[tor-dev] UX improvement proposal: Onion auto-redirects using Alt-Svc HTTP header
gk at torproject.org
Thu Dec 14 14:28:00 UTC 2017
> As discussed in this mailing list and in IRC, I'm posting a subsequent
> version of this proposal. Basic improvements:
> - Uses a new custom HTTP header, instead of Alt-Svc or Location.
> - Does not do auto-redirect; it instead suggests the onion based on
> antonella's mockup: https://trac.torproject.org/projects/tor/attachment/ticket/21952/21952.png
I don't see that or any particular idea of informing the user in the
proposal itself, though. I think more about those browser side plans
should be specified in it (probably in section 2). Right now you are
quite specific about the redirection part and its pro and cons but
rather vague on the actual UX improvements (having the header is just
half of what you need).
> UX improvement proposal: Onion redirects using Onion-Location HTTP header
> 1. Motivation:
> Lots of high-profile websites have onion addresses these days (e.g. Tor ,
> NYT, blockchain, ProPublica). All those websites seem confused on what's
> the right way to inform their users about their onion addresses. Here are
> some confusion examples:
> a) torproject.org does not even advertise their onion address to Tor users (!!!)
> b) blockchain.info throws an ugly ASCII page to Tor users mentioning their onion
> address and completely wrecking the UX (loses URL params, etc.)
> c) ProPublica has a "Browse via Tor" section which redirects to the onion site.
> Ideally there would be a consistent way for websites to inform their users
> about their onion counterpart. This would provide the following positives:
> + Tor users would use onions more often. That's important for user
> education and user perception, and also to partially dispell the darkweb myth.
> + Website operators wouldn't have to come up with ad-hoc ways to advertise
> their onion services, which sometimes results in complete breakage of
> the user experience (particularly with blockchain)
> This proposal specifies a simple way forward here that's far from perfect,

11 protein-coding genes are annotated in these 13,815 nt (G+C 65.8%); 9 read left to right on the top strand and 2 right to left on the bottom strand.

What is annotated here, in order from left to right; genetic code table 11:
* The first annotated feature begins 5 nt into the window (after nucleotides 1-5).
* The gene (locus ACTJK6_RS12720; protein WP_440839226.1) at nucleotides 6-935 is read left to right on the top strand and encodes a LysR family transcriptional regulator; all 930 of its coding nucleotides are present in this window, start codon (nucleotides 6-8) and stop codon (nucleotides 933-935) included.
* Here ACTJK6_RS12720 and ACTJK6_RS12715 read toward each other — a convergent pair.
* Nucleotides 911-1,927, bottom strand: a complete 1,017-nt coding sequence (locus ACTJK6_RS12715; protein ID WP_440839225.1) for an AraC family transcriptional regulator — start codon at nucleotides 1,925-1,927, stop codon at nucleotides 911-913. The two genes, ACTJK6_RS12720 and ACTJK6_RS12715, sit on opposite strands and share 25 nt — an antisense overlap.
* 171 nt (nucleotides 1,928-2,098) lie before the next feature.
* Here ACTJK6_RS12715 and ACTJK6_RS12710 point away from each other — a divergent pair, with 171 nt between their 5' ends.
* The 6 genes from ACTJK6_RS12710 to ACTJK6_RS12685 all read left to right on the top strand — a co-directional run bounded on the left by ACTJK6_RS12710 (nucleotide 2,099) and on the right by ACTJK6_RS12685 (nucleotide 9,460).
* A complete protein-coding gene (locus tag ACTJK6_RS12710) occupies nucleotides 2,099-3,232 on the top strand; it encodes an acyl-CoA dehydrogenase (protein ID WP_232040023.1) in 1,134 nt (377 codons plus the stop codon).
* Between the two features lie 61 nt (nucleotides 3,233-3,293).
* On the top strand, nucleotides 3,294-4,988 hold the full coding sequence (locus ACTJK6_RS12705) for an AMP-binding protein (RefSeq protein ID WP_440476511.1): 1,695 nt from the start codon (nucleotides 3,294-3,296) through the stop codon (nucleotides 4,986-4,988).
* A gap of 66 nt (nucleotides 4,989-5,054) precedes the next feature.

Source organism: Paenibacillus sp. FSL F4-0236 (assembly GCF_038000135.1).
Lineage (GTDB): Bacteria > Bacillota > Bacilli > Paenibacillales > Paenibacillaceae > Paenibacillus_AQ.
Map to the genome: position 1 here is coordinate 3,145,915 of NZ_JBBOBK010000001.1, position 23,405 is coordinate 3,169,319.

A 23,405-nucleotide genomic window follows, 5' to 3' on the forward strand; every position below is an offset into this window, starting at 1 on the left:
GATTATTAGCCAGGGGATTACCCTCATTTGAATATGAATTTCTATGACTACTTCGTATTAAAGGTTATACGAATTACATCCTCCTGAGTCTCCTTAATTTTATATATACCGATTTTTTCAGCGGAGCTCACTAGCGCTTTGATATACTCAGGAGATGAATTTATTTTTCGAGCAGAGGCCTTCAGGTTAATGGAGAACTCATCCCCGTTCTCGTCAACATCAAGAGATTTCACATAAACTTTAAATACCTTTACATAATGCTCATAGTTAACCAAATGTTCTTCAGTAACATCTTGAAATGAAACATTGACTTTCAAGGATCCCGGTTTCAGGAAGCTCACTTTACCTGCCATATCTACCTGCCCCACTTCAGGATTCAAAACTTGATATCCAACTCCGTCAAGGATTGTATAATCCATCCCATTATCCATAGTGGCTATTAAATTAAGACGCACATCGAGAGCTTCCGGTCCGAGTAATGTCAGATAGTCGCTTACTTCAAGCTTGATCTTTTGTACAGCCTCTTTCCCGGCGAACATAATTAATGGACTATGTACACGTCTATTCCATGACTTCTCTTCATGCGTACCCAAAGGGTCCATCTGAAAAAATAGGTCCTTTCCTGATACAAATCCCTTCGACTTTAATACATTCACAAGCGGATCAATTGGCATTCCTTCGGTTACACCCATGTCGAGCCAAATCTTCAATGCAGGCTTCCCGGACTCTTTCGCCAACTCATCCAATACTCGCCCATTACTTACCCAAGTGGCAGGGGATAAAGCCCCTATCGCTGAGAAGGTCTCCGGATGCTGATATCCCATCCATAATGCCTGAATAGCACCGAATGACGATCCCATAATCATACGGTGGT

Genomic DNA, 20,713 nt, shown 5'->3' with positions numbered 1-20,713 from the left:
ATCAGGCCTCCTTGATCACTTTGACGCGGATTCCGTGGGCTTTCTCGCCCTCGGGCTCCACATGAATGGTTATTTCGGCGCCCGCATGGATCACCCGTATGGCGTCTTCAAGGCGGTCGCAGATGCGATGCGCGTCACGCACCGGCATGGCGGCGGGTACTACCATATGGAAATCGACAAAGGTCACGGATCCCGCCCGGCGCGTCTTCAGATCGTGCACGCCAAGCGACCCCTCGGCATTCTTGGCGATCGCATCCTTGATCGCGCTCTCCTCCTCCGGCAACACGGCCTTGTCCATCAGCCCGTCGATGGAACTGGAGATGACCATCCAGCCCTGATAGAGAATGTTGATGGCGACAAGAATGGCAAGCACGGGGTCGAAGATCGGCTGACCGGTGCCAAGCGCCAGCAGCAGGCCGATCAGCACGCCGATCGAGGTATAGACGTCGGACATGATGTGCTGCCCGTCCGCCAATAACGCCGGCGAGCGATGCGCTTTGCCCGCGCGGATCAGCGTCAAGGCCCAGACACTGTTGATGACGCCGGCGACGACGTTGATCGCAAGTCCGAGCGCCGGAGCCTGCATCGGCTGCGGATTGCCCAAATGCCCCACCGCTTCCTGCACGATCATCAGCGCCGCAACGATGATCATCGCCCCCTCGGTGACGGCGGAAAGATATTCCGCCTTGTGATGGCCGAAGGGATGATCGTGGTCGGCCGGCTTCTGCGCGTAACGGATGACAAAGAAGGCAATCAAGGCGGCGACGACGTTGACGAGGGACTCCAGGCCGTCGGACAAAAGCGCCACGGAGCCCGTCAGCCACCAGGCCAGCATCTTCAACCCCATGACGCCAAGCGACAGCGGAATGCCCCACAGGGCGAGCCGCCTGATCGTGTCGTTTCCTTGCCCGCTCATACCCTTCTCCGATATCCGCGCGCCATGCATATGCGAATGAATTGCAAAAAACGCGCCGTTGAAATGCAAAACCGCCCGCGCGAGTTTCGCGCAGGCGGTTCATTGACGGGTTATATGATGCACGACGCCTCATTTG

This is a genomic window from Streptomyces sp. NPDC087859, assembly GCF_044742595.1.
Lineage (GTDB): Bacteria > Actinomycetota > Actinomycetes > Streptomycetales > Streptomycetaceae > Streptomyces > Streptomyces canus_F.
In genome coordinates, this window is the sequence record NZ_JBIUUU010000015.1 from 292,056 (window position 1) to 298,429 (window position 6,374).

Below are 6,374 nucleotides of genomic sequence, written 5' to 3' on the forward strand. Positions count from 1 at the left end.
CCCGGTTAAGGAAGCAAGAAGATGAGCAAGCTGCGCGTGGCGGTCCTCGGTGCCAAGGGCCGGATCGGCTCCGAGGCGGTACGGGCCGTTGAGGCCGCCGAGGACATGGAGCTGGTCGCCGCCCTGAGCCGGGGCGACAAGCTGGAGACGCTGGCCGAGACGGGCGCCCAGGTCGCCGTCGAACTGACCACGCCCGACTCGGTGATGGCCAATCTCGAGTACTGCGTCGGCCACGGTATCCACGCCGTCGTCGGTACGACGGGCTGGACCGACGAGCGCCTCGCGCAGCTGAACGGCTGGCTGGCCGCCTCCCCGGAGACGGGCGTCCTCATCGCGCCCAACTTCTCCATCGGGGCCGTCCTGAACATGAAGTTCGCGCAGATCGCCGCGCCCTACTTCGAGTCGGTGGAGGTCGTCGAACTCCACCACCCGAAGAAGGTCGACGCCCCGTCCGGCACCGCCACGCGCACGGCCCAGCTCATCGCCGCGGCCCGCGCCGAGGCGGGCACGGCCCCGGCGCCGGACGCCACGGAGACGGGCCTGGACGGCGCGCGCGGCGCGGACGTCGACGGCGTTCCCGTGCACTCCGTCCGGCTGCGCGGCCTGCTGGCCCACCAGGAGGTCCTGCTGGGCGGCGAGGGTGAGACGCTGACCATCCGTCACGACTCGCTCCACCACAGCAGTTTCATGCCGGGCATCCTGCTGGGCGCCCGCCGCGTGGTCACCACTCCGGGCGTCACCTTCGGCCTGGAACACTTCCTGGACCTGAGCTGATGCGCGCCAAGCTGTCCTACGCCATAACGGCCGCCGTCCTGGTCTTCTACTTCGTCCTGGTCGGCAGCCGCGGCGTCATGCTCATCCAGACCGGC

> but can still provide benefits and also improve user-education around onions
> so that in the future we could employ more advanced techniques.
> Also see Tor ticket #21952 for more discussion on this:
> 2. Proposal
> We introduce a new HTTP header called "Onion-Location" with the exact same
> restrictions and semantics as the Location HTTP header. Websites can use the
> Onion-Location HTTP header to specify their onion counterpart, in the same
> way that they would use the Location header.
> The Tor Browser intercepts the Onion-Location header (if any) and informs
> the user of the existense of the onion site, giving them the option to visit
> it. Tor Browser only does so if the header is served over HTTPS.
> Browsers that don't support Tor SHOULD ignore the Onion-Location header.
> 3. Improvements
Did you plan to write anything here? I guess there are at least UX
improvements to the ad-hoc things you mentioned at the beginning of the
> 4. Drawbacks
> 4.1. No security/performance benefits
> While we could come up with onion redirection proposals that provide
> security and performance benefits, this proposal does not actually provide
> any of those.
> As a matter of fact, the security remains the same as connecting to normal
> websites (since we trust its HTTP headers), and the performance gets worse
> since we first need to connect to the website, get its headers, and then
> also connect to the onion.
> Still _all_ the website approaches mentioned in the "Motivation" section
> suffer from the above drawbacks, and sysadmins still come up with ad-hoc
> ways to inform users abou their onions. So this simple proposal will still
> help those websites and also pave the way forward for future auto-redirect
> 4.2. Defining new HTTP headers is not the best idea
> This proposal defines a new non-standard HTTP header. This is not great
> because it makes Tor into a "special" thing that needs to be supported with
> special headers. However, the fact that it's a new HTTP header that only
> works for Tor is a positive thing since it means that non-Tor browsers will
> just ignore it.
> Furthermore, another drawback is that this HTTP header will increase the
> bandwidth needlessly if it's also served to non-Tor clients. Hence websites
> with lots of client traffic are encouraged to use tools that detect Tor
> users and only serve the header to them (e.g. tordnsel).
> 5. The future
> As previously discussed, this is just a simple proposal to introduce the
> redirection concept to people, and also to help some sysadmins who are
> currently coming up with weird ways to inform people about their
> onions. It's not the best way to do this, but it's definitely one of the
> simplest ways.
> In the future we could implement with more advanced auto-redirect proposals like:
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